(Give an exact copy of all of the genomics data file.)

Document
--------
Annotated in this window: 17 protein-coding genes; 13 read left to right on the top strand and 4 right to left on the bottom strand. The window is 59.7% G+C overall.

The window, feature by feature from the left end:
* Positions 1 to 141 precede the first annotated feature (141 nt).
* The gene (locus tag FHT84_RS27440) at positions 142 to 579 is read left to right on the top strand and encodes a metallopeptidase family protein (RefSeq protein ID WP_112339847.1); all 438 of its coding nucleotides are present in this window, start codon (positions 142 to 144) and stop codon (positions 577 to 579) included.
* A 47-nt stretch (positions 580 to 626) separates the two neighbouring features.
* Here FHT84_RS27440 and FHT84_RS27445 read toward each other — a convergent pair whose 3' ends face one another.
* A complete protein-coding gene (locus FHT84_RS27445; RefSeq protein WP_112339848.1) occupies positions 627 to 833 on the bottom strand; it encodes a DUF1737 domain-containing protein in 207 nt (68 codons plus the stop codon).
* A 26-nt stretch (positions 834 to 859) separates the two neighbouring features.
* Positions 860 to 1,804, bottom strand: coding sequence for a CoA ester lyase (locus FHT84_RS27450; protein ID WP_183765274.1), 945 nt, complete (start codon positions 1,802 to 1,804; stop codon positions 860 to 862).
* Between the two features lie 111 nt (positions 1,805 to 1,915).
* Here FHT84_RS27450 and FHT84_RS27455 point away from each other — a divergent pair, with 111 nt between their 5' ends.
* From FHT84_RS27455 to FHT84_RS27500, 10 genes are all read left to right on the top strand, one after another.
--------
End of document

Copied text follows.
Annotated in this window: 17 protein-coding genes; 13 read left to right on the top strand and 4 right to left on the bottom strand. The window is 59.7% G+C overall.

The window, feature by feature from the left end:
* Positions 1 to 141 precede the first annotated feature (141 nt).
* The gene (locus tag FHT84_RS27440) at positions 142 to 579 is read left to right on the top strand and encodes a metallopeptidase family protein (RefSeq protein ID WP_112339847.1); all 438 of its coding nucleotides are present in this window, start codon (positions 142 to 144) and stop codon (positions 577 to 579) included.
* A 47-nt stretch (positions 580 to 626) separates the two neighbouring features.
* Here FHT84_RS27440 and FHT84_RS27445 read toward each other — a convergent pair whose 3' ends face one another.
* A complete protein-coding gene (locus FHT84_RS27445; RefSeq protein WP_112339848.1) occupies positions 627 to 833 on the bottom strand; it encodes a DUF1737 domain-containing protein in 207 nt (68 codons plus the stop codon).
* A 26-nt stretch (positions 834 to 859) separates the two neighbouring features.
* Positions 860 to 1,804, bottom strand: coding sequence for a CoA ester lyase (locus FHT84_RS27450; protein ID WP_183765274.1), 945 nt, complete (start codon positions 1,802 to 1,804; stop codon positions 860 to 862).
* Between the two features lie 111 nt (positions 1,805 to 1,915).
* Here FHT84_RS27450 and FHT84_RS27455 point away from each other — a divergent pair, with 111 nt between their 5' ends.
* From FHT84_RS27455 to FHT84_RS27500, 10 genes are all read left to right on the top strand, one after another.